##     #Get the team data for India for Tests
##     
##     df =getTeamDataHomeAway(teamName="India",file="indiaOD.csv",matchType="ODI")
##     ca.teamWinLossStatusAtGrounds("india.csv",teamName="India",opposition=c("Australia","England","India"),
##                               homeOrAway=c("home","away"),plot=TRUE)
##     
##     ## End(Not run)

1. Get team data

1a. Test

The teams in Test cricket are included below

  1. Afghanistan 2.Bangladesh 3. England 4. World 5. India 6. Ireland 7. New Zealand 8. Pakistan 9. South Africa 10.Sri Lanka 11. West Indies 12.Zimbabwe

You can use this for the teamName paramater. This will return a dataframe and also save the file as a CSV , if save=True

Note: – Since I have already got the data as CSV files I am not executing the lines below

import cricpy.analytics as ca
# Get the data for the teams. Save as CSV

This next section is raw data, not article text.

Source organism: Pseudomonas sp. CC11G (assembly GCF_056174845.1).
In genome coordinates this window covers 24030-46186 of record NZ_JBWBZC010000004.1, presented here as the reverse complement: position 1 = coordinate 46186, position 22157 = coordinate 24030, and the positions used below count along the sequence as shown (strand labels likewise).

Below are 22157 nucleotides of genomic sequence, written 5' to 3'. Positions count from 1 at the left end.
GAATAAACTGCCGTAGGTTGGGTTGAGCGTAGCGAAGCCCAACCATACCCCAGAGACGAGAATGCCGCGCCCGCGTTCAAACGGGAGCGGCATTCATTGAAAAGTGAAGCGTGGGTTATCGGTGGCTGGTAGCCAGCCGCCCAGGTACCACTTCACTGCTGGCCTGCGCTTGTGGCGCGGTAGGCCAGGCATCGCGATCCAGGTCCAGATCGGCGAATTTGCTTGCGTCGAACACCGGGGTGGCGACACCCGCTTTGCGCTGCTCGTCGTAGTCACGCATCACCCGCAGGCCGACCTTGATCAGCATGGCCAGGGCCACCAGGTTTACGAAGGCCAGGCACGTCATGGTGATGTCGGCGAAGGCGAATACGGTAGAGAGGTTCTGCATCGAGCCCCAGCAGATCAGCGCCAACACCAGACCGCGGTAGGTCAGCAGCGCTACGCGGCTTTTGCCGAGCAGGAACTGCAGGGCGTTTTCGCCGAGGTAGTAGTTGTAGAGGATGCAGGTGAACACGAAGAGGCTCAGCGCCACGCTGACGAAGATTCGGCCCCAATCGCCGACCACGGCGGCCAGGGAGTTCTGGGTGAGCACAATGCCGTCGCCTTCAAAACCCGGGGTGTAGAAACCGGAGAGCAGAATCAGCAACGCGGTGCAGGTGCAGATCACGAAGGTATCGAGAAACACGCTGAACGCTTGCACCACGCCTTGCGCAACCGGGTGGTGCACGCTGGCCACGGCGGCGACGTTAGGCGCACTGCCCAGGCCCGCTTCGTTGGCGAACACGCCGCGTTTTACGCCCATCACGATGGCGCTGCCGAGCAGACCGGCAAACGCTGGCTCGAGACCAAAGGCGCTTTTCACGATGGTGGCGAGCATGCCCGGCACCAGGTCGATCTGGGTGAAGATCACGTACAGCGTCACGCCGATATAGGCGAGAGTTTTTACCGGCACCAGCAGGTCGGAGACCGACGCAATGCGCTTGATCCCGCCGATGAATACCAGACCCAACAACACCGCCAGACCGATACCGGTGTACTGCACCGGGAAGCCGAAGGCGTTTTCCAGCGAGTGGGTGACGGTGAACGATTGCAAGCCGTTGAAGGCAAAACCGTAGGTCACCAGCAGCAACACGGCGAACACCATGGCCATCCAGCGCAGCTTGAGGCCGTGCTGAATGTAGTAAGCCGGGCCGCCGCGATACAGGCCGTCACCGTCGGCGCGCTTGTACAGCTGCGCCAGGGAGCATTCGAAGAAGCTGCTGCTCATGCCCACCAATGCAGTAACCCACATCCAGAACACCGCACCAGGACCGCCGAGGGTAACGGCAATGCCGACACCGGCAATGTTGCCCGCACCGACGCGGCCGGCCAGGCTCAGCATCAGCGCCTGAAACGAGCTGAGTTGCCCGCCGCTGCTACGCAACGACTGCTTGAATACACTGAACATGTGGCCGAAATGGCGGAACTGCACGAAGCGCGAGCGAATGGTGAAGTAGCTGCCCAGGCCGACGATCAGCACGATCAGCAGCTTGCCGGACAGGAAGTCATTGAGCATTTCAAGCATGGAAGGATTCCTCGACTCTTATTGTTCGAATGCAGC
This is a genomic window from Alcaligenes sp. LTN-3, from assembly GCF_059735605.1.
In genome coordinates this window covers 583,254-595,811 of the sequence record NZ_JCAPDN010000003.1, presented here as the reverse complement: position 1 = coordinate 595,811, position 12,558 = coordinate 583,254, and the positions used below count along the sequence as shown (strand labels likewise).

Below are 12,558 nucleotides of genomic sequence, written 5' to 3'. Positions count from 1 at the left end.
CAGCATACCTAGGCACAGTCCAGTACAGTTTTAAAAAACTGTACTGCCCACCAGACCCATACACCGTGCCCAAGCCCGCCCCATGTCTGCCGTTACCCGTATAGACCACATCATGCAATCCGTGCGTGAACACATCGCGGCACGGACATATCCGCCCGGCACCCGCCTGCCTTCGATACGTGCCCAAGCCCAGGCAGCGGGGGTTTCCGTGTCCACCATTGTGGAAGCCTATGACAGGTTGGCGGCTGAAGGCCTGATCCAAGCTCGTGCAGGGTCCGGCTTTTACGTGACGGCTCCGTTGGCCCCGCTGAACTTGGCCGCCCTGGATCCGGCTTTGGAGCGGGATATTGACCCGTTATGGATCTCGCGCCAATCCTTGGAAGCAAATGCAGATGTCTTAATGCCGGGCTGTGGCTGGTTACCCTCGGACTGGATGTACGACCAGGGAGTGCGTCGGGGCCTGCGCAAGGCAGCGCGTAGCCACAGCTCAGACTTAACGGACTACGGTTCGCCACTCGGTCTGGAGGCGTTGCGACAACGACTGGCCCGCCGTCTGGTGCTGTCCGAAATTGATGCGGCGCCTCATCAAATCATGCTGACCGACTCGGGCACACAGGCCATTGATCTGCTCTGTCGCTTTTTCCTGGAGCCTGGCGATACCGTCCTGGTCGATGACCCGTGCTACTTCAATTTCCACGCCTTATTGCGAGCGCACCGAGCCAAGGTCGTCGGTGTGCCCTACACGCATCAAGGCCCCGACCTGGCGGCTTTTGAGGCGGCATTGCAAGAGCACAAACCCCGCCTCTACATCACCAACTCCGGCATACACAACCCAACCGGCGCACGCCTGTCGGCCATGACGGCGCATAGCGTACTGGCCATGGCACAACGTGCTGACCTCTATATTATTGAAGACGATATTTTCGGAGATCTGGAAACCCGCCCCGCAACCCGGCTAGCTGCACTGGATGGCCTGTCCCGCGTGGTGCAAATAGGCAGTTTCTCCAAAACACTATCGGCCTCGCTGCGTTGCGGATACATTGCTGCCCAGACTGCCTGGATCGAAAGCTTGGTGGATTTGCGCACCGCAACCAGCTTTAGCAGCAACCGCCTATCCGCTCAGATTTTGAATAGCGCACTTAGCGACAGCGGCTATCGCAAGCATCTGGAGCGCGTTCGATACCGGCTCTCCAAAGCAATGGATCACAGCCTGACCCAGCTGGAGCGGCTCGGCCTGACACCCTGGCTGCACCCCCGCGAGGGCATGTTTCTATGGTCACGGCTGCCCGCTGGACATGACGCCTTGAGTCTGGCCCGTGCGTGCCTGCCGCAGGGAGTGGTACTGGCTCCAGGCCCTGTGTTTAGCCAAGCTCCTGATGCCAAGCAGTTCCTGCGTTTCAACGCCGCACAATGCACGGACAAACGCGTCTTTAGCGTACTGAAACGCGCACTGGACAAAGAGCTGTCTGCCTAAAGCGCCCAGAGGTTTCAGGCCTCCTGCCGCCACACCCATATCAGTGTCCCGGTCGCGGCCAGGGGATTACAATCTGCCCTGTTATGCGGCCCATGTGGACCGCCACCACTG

#indiaTest= ca.getTeamDataHomeAway(dir=".",teamView="bat",matchType="Test",file="indiaTest.csv",save=True,teamName="India")
#ca.getTeamDataHomeAway(teamName="South Africa", matchType="Test", file="southafricaTest.csv", save=True)
#ca.getTeamDataHomeAway(teamName="West Indies", matchType="Test", file="westindiesTest.csv", save=True)
#newzealandTest = ca.getTeamDataHomeAway(matchType="Test",file="newzealandTest.csv",save=True,teamName="New Zealand")

1b. ODI

The ODI teams in the world are below. The data for these teams can be got by names as shown below

  1. Afghanistan 2. Africa XI 3. Asia XI 4.Australia 5.Bangladesh
  2. Bermuda 7. England 8. ICC World X1 9. India 11.Ireland 12. New Zealand 13. Pakistan       14. South Africa 15.Sri Lanka 17. West Indies 18. Zimbabwe 19 Canada    21. East Africa        22. Hong Kong 23.Ireland 24. Kenya 25. Namibia 26.Nepal 27.Netherlands 28. Oman 29.Papua New Guinea 30. Scotland 31 United Arab Emirates 32. United States of America